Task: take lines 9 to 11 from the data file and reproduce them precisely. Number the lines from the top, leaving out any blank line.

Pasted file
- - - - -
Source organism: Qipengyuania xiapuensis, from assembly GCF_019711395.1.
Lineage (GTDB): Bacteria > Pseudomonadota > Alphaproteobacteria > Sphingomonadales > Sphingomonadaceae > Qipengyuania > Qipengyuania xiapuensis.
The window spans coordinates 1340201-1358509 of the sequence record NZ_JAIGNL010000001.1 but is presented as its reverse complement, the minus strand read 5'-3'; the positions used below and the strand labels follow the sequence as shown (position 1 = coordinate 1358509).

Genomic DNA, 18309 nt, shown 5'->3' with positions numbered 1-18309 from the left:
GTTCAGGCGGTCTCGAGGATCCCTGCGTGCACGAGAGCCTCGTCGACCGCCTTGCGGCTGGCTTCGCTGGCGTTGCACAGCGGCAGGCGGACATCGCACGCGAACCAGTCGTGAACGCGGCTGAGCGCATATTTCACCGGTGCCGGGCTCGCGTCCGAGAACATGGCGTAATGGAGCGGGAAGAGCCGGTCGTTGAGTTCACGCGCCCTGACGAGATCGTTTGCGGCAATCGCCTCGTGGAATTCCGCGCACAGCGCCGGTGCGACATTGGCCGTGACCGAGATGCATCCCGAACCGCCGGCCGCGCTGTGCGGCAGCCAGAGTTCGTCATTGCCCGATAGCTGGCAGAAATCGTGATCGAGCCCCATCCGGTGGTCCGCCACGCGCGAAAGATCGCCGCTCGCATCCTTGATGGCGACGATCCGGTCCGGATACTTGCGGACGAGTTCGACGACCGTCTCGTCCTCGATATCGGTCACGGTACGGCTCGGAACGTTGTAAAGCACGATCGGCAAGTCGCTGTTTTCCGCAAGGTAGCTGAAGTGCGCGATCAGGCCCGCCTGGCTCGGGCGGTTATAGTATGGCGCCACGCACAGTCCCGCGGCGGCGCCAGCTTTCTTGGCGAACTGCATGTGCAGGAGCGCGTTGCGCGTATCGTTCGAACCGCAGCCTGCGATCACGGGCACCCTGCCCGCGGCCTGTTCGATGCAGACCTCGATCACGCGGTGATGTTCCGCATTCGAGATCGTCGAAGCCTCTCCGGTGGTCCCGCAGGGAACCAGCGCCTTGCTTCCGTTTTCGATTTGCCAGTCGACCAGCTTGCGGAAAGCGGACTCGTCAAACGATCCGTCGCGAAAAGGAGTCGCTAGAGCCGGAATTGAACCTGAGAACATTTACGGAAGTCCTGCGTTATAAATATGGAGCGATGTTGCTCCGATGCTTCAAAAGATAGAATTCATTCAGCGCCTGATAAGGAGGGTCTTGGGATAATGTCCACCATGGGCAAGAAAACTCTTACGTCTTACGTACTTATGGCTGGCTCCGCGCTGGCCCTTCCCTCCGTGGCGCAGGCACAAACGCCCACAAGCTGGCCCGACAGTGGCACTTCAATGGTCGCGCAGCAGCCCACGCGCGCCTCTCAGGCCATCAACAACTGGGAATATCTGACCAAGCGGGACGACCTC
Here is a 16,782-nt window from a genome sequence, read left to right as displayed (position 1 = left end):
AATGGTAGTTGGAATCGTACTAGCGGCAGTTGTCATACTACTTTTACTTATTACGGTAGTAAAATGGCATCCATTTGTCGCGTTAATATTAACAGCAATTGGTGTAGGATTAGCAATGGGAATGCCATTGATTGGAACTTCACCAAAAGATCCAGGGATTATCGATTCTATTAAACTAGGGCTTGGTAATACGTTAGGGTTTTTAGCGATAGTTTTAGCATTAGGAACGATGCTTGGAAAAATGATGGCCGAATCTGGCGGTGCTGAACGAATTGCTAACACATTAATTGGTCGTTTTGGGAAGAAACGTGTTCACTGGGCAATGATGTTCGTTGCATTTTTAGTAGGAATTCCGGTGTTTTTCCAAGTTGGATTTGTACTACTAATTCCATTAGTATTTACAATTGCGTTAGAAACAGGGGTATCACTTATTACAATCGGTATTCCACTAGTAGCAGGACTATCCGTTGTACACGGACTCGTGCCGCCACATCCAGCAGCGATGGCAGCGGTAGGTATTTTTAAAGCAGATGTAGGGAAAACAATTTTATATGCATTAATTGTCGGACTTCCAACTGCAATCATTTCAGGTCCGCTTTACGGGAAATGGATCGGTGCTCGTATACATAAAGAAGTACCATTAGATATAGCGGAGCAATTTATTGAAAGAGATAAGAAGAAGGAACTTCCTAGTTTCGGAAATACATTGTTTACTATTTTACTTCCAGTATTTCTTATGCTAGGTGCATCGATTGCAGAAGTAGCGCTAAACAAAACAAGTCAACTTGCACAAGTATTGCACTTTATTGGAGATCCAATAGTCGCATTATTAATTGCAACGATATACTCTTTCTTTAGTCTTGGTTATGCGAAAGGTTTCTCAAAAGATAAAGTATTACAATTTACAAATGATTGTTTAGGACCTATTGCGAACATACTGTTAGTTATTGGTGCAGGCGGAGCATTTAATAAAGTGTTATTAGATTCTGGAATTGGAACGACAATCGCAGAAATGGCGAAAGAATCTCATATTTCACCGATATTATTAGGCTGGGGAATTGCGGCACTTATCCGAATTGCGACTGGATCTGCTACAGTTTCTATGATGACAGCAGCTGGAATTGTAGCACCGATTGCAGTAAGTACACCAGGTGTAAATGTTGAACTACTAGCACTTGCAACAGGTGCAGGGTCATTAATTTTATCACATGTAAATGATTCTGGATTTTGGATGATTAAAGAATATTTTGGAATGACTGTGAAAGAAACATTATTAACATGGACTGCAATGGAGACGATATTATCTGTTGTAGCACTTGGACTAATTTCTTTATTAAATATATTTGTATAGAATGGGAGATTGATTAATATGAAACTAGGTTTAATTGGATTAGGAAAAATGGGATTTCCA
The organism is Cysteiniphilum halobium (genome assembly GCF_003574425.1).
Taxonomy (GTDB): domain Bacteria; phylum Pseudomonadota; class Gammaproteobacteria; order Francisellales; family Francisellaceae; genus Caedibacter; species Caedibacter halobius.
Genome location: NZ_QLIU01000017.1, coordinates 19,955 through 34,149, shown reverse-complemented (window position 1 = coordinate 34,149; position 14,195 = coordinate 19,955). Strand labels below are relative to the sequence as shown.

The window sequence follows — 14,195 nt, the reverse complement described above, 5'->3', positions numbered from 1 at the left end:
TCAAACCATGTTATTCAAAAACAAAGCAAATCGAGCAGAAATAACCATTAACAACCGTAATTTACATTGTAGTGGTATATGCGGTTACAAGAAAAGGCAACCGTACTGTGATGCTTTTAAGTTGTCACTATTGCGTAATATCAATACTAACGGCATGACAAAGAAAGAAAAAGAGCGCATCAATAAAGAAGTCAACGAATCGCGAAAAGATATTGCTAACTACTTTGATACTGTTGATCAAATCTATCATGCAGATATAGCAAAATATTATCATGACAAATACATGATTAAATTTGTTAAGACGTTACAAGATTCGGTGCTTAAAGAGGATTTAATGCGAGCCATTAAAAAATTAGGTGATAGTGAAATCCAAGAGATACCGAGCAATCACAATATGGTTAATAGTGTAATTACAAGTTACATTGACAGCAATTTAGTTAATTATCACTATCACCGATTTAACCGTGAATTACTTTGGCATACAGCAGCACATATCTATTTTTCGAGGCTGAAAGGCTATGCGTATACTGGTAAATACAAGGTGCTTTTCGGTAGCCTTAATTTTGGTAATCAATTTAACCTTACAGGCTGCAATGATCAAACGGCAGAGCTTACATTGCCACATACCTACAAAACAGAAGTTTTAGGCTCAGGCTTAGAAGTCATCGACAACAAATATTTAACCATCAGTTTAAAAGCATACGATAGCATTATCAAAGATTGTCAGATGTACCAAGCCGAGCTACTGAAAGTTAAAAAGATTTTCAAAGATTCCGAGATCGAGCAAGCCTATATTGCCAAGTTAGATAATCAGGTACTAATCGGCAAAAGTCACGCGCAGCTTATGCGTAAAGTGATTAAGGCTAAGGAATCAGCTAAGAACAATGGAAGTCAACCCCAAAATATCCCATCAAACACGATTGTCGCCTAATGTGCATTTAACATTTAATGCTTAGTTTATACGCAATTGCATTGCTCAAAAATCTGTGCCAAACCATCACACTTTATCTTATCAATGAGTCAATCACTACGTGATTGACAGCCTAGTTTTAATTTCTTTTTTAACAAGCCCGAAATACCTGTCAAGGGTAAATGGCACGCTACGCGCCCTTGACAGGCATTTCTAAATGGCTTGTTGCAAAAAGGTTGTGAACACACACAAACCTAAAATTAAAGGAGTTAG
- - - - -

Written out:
Taxonomy (GTDB): domain Bacteria; phylum Pseudomonadota; class Gammaproteobacteria; order Francisellales; family Francisellaceae; genus Caedibacter; species Caedibacter halobius.
Genome location: NZ_QLIU01000017.1, coordinates 19,955 through 34,149, shown reverse-complemented (window position 1 = coordinate 34,149; position 14,195 = coordinate 19,955). Strand labels below are relative to the sequence as shown.

The window sequence follows — 14,195 nt, the reverse complement described above, 5'->3', positions numbered from 1 at the left end: